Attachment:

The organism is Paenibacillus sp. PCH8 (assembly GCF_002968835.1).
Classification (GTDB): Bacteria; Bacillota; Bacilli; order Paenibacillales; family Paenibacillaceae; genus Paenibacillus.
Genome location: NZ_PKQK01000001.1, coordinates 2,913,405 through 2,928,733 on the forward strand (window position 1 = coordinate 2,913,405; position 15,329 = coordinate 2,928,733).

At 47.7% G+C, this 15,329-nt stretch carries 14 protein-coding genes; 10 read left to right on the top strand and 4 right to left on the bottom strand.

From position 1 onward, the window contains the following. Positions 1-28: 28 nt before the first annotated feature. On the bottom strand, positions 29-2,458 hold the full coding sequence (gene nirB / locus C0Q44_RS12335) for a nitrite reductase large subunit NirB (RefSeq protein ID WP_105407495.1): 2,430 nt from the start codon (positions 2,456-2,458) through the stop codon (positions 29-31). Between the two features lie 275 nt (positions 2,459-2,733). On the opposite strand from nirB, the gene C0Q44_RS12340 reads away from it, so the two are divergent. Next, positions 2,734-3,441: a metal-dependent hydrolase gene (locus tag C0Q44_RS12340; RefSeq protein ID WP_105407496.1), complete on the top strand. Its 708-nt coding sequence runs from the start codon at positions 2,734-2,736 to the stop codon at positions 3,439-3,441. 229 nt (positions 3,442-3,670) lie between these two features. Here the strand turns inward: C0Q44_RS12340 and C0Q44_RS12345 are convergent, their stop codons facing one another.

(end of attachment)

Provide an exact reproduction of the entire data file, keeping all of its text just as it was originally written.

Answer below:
The organism is Paenibacillus sp. PCH8 (assembly GCF_002968835.1).
Classification (GTDB): Bacteria; Bacillota; Bacilli; order Paenibacillales; family Paenibacillaceae; genus Paenibacillus.
Genome location: NZ_PKQK01000001.1, coordinates 2,913,405 through 2,928,733 on the forward strand (window position 1 = coordinate 2,913,405; position 15,329 = coordinate 2,928,733).

At 47.7% G+C, this 15,329-nt stretch carries 14 protein-coding genes; 10 read left to right on the top strand and 4 right to left on the bottom strand.

From position 1 onward, the window contains the following. Positions 1-28: 28 nt before the first annotated feature. On the bottom strand, positions 29-2,458 hold the full coding sequence (gene nirB / locus C0Q44_RS12335) for a nitrite reductase large subunit NirB (RefSeq protein ID WP_105407495.1): 2,430 nt from the start codon (positions 2,456-2,458) through the stop codon (positions 29-31). Between the two features lie 275 nt (positions 2,459-2,733). On the opposite strand from nirB, the gene C0Q44_RS12340 reads away from it, so the two are divergent. Next, positions 2,734-3,441: a metal-dependent hydrolase gene (locus tag C0Q44_RS12340; RefSeq protein ID WP_105407496.1), complete on the top strand. Its 708-nt coding sequence runs from the start codon at positions 2,734-2,736 to the stop codon at positions 3,439-3,441. 229 nt (positions 3,442-3,670) lie between these two features. Here the strand turns inward: C0Q44_RS12340 and C0Q44_RS12345 are convergent, their stop codons facing one another.